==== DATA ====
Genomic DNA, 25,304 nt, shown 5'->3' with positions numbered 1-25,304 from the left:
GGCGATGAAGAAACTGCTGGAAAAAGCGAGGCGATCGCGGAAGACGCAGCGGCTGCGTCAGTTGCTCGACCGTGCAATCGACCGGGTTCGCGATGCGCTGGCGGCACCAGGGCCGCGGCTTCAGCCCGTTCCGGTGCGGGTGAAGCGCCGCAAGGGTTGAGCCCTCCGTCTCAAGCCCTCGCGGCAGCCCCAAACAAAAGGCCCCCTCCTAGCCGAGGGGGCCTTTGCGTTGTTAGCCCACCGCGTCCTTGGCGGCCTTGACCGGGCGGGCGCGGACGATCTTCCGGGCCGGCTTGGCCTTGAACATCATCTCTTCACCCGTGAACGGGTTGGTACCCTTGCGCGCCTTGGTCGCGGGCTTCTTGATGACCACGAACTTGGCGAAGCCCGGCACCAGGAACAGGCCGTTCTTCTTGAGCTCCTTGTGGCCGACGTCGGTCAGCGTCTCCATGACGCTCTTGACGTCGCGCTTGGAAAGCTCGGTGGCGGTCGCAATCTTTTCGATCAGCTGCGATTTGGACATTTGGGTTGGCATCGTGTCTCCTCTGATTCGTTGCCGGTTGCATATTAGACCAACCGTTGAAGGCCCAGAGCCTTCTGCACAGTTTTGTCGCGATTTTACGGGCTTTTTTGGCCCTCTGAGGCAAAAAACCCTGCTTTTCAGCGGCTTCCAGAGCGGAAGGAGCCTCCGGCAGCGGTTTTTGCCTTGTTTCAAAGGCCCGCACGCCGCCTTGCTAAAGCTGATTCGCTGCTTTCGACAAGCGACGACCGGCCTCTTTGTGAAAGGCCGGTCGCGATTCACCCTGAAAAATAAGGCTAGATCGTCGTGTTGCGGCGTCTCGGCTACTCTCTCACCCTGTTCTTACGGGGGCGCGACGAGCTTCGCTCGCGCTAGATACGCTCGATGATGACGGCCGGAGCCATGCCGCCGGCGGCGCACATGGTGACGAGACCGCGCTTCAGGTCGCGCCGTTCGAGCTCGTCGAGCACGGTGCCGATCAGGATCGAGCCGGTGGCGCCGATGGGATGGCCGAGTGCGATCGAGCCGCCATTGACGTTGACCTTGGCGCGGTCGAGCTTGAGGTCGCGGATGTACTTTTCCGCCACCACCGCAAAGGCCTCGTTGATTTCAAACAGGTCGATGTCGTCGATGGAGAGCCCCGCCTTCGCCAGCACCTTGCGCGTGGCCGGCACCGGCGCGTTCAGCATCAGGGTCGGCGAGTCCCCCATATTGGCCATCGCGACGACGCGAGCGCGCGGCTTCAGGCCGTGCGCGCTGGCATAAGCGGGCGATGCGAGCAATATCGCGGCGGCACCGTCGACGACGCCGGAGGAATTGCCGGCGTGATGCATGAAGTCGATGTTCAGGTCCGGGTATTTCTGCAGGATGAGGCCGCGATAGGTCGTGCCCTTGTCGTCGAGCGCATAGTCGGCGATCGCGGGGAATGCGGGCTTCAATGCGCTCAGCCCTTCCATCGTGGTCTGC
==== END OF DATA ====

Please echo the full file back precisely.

Genomic DNA, 25,304 nt, shown 5'->3' with positions numbered 1-25,304 from the left:
GGCGATGAAGAAACTGCTGGAAAAAGCGAGGCGATCGCGGAAGACGCAGCGGCTGCGTCAGTTGCTCGACCGTGCAATCGACCGGGTTCGCGATGCGCTGGCGGCACCAGGGCCGCGGCTTCAGCCCGTTCCGGTGCGGGTGAAGCGCCGCAAGGGTTGAGCCCTCCGTCTCAAGCCCTCGCGGCAGCCCCAAACAAAAGGCCCCCTCCTAGCCGAGGGGGCCTTTGCGTTGTTAGCCCACCGCGTCCTTGGCGGCCTTGACCGGGCGGGCGCGGACGATCTTCCGGGCCGGCTTGGCCTTGAACATCATCTCTTCACCCGTGAACGGGTTGGTACCCTTGCGCGCCTTGGTCGCGGGCTTCTTGATGACCACGAACTTGGCGAAGCCCGGCACCAGGAACAGGCCGTTCTTCTTGAGCTCCTTGTGGCCGACGTCGGTCAGCGTCTCCATGACGCTCTTGACGTCGCGCTTGGAAAGCTCGGTGGCGGTCGCAATCTTTTCGATCAGCTGCGATTTGGACATTTGGGTTGGCATCGTGTCTCCTCTGATTCGTTGCCGGTTGCATATTAGACCAACCGTTGAAGGCCCAGAGCCTTCTGCACAGTTTTGTCGCGATTTTACGGGCTTTTTTGGCCCTCTGAGGCAAAAAACCCTGCTTTTCAGCGGCTTCCAGAGCGGAAGGAGCCTCCGGCAGCGGTTTTTGCCTTGTTTCAAAGGCCCGCACGCCGCCTTGCTAAAGCTGATTCGCTGCTTTCGACAAGCGACGACCGGCCTCTTTGTGAAAGGCCGGTCGCGATTCACCCTGAAAAATAAGGCTAGATCGTCGTGTTGCGGCGTCTCGGCTACTCTCTCACCCTGTTCTTACGGGGGCGCGACGAGCTTCGCTCGCGCTAGATACGCTCGATGATGACGGCCGGAGCCATGCCGCCGGCGGCGCACATGGTGACGAGACCGCGCTTCAGGTCGCGCCGTTCGAGCTCGTCGAGCACGGTGCCGATCAGGATCGAGCCGGTGGCGCCGATGGGATGGCCGAGTGCGATCGAGCCGCCATTGACGTTGACCTTGGCGCGGTCGAGCTTGAGGTCGCGGATGTACTTTTCCGCCACCACCGCAAAGGCCTCGTTGATTTCAAACAGGTCGATGTCGTCGATGGAGAGCCCCGCCTTCGCCAGCACCTTGCGCGTGGCCGGCACCGGCGCGTTCAGCATCAGGGTCGGCGAGTCCCCCATATTGGCCATCGCGACGACGCGAGCGCGCGGCTTCAGGCCGTGCGCGCTGGCATAAGCGGGCGATGCGAGCAATATCGCGGCGGCACCGTCGACGACGCCGGAGGAATTGCCGGCGTGATGCATGAAGTCGATGTTCAGGTCCGGGTATTTCTGCAGGATGAGGCCGCGATAGGTCGTGCCCTTGTCGTCGAGCGCATAGTCGGCGATCGCGGGGAATGCGGGCTTCAATGCGCTCAGCCCTTCCATCGTGGTCTGC